Artbomb – Emma Davidson

Artbomb is not your average exhibition.  Artbomb: connect + create brings together local artists, our local community and Hurstville Museum & Gallery in a slow release explosion of creativity and artistic expression. This exhibition provides a unique opportunity to meet and collaborate with artists, as they work within our space. Come in and reconnect.

On Thursday 18 June 2020 between 10.00am – 1.00pm, visitors will be able to chat with and observe artist Emma Davidson in the gallery space at Hurstville Museum & Gallery. We were able to ask Emma a few questions in regard to her practice.


Emma Davidson, ‘Ode to hobbyists’, digital print, 2018.

Can you give us an insight into your artistic process? Is your work pre-planned or created intuitively? How long does each work take to complete?

My practice is quite diverse, ranging from experimental work on paper, illustrations, conceptual projects, zines, and installations. Often my works are composed of many small components which on their own aren’t time-consuming to make, but taken together might represent many hours of work. I do always plan my projects; if I can’t visualise, to some extent, what the end product is going to look like, I know the work probably won’t be successful. This applies even with a work like Wall poem 1, where there are a lot of potential variations in the outcome – I can sort of predict what will happen, because I have imposed limitations on the material and other rules about how the work can be completed. So making the work becomes a bit like a game. My work often begins like that – I find source material, and think, how can I make this a project?

Can you explain your technique; how you manipulate the medium?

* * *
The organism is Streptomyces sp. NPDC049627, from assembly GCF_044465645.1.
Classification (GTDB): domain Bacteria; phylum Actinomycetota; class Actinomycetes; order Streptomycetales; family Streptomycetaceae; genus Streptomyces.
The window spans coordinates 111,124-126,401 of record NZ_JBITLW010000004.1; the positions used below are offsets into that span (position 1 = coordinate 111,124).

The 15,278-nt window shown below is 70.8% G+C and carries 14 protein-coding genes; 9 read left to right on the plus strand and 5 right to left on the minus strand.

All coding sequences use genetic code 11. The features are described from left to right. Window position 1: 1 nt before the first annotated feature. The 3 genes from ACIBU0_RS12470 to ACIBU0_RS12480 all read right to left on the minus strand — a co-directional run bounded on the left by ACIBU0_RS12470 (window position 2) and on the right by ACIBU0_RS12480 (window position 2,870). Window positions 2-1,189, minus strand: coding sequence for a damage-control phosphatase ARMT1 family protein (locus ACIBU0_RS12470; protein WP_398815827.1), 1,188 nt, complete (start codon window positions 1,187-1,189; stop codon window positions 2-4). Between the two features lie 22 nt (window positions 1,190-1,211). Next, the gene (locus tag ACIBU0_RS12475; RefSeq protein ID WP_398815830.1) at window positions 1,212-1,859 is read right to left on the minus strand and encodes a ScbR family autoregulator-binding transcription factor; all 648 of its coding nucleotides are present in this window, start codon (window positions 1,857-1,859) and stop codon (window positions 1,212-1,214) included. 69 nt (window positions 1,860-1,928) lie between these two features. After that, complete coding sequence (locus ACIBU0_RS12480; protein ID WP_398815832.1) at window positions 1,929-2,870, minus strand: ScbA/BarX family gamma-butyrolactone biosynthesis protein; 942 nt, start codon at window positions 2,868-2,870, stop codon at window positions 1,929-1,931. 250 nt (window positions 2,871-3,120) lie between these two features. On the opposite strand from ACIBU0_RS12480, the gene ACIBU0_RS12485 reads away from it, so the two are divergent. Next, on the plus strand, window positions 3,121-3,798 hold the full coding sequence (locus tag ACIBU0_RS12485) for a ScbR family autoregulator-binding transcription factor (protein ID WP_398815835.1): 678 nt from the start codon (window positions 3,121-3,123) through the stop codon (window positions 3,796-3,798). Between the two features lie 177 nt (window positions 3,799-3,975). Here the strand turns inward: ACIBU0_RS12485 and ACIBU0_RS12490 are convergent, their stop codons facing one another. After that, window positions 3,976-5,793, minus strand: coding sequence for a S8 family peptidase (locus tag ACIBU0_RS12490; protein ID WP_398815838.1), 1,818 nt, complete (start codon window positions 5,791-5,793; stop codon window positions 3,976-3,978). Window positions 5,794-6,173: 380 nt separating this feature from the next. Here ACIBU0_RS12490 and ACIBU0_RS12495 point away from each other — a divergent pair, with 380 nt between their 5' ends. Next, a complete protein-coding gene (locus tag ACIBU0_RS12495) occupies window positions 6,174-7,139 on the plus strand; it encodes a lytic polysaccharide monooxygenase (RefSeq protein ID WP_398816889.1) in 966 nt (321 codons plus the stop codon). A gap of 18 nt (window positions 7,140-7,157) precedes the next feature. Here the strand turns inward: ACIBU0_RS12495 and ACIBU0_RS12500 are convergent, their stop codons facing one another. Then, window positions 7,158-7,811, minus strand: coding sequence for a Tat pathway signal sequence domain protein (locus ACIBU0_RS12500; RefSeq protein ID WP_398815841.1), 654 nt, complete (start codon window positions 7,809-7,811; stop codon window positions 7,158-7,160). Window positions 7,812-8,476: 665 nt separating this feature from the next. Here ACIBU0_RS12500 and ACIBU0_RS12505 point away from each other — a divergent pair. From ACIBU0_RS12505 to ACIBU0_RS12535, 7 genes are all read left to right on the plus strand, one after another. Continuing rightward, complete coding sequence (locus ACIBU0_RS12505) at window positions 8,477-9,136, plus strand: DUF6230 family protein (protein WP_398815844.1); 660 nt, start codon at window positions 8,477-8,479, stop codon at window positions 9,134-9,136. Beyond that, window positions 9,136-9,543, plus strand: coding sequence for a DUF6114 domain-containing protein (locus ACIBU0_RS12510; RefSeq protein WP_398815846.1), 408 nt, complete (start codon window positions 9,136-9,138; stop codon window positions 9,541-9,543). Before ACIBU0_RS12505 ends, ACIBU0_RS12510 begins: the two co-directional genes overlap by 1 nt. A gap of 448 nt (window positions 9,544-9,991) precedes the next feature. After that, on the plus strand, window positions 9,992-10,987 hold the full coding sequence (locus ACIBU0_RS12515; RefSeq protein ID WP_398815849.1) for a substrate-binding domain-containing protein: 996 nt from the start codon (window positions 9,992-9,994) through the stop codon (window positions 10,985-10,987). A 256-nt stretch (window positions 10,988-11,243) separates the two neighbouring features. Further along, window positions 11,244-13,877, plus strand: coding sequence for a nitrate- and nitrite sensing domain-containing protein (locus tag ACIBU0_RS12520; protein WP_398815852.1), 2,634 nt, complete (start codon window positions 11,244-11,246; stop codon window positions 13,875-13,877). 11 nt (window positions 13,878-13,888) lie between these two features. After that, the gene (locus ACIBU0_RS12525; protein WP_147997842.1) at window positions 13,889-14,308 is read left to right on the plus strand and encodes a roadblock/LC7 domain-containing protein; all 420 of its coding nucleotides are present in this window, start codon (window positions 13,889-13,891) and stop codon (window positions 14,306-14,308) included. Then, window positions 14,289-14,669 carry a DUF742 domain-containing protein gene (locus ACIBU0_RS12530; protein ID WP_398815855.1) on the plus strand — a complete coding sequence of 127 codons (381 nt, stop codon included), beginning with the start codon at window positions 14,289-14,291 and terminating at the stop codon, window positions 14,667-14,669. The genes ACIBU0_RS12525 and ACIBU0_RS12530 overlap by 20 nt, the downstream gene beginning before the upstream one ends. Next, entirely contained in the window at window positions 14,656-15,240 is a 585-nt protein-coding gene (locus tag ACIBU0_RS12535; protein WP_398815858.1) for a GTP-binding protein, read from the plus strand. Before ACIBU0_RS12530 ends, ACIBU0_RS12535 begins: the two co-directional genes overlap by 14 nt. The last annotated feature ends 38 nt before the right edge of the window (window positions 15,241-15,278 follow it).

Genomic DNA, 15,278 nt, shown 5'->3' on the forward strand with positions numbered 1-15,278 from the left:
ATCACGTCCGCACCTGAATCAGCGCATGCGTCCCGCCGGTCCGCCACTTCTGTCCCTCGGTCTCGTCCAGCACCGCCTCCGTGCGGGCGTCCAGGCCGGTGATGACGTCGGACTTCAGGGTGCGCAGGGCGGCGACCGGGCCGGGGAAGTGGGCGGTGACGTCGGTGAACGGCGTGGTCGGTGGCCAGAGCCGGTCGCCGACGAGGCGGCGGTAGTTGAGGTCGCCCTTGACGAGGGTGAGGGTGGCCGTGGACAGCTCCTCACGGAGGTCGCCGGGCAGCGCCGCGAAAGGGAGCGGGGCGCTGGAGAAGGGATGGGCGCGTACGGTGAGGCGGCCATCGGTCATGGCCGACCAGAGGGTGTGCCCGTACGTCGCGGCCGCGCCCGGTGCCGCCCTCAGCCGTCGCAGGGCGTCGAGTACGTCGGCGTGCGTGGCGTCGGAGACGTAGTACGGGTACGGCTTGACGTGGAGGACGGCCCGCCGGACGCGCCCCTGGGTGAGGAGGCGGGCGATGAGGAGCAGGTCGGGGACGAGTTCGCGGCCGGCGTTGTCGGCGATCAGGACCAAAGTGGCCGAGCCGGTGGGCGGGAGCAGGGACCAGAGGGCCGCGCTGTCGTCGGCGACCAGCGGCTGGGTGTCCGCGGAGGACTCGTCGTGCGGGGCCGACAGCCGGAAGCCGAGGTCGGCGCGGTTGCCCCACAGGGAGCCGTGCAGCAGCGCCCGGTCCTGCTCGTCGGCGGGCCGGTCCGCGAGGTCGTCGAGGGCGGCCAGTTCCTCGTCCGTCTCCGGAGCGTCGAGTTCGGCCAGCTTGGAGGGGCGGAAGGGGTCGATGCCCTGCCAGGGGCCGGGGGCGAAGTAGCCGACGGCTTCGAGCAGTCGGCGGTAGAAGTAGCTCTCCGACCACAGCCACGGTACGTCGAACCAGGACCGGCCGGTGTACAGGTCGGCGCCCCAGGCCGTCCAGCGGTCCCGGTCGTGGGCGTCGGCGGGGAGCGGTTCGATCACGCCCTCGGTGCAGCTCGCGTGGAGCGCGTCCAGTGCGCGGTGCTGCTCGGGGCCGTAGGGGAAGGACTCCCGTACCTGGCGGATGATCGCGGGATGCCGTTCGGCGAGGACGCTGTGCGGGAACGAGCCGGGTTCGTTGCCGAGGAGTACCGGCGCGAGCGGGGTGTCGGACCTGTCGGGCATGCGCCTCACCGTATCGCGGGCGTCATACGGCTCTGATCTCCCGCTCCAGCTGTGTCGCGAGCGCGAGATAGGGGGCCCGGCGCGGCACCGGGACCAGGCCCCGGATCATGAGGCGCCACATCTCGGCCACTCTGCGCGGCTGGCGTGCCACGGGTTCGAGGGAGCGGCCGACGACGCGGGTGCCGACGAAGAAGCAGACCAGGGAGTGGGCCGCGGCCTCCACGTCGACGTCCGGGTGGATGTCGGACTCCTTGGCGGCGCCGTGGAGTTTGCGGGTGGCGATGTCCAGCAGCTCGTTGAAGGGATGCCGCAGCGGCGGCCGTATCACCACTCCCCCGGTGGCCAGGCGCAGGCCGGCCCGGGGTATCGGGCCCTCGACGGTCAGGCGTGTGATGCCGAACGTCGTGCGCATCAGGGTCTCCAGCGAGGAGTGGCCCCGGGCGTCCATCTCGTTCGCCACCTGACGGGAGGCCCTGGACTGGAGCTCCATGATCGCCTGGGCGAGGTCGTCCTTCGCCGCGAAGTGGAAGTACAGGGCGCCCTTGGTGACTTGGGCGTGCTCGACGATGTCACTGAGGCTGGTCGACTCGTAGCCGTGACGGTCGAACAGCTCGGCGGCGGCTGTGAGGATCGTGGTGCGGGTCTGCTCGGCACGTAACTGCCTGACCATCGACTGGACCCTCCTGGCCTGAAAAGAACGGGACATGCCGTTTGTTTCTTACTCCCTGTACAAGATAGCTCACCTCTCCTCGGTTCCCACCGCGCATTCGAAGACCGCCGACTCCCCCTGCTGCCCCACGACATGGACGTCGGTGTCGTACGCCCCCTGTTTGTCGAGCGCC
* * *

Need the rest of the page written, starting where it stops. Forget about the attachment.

I use a lot of different techniques, but I very often begin with looking through old, outdated encyclopedias, children’s books and magazines and finding text and imagery that has a certain feeling or quality about it – of nostalgia, innocence, wonder about exploring the world and the possibilities it contains etc. Once I’ve located this source material, I think about how I can transfer it, or the feeling that I associate with it, into a medium. I use a lot of media, but mostly I use experimental and ‘lo-fi’ print-making techniques. With my recent work I have been experimenting with hand-stamped relief prints and solvent transfers, which are both methods of transferring text onto large pieces of paper.


‘All or nothing’, Chrissie Cotter Gallery 2018.

Do you keep some kind of ongoing drawing book or diary? Or a collection of images or photographs for inspiration?

I keep lots of different notebooks and diaries for different projects. I have a visual diary which I usually use to write down the technical specifications, materials and other considerations for completing a project, and maybe I’ll sketch out ideas to remind myself later of how something looked in my brain. That’s mostly used so I can keep track of my ideas for future projects. I keep writing notebooks for projects like zines that have more prose-style writing. But I don’t, and have never, kept a regular journal or diary – I only record my thoughts when I am working in a project, or when I need to remember something. The other thing I do is write lists. I always have lots of lists of ideas I want to try out as projects I want to complete.

Who are your favourite artists? Who do you draw inspiration from?

One of my biggest and most long-standing influences is graphic artist Gee Vaucher, who created the style and did all of the album artwork for UK anarcho-punk band Crass. I also love the work of British graphic designer Julian House, and German typographer and designer Wolfgang Weingart, whose whole career has been an experiment in exhausting the graphic potential in the material objects around him, whether they are designed to be used in print-making processes or not. Other favourites are Asger Jorn, Gil Wolman, Anni Albers, Mikala Dwyer, Jeremy Deller, Plastic Rupert, Linder and Dexter Fletcher.

For the kids: Download the activity page and learn how to make your own stamps at home.

To learn more about Emma and her practices visit her website:

Follow Emma on on Instagram: @eternalproject

Artbomb will be on display at Hurstville Museum & Gallery from 9 June – 26 July 2020.

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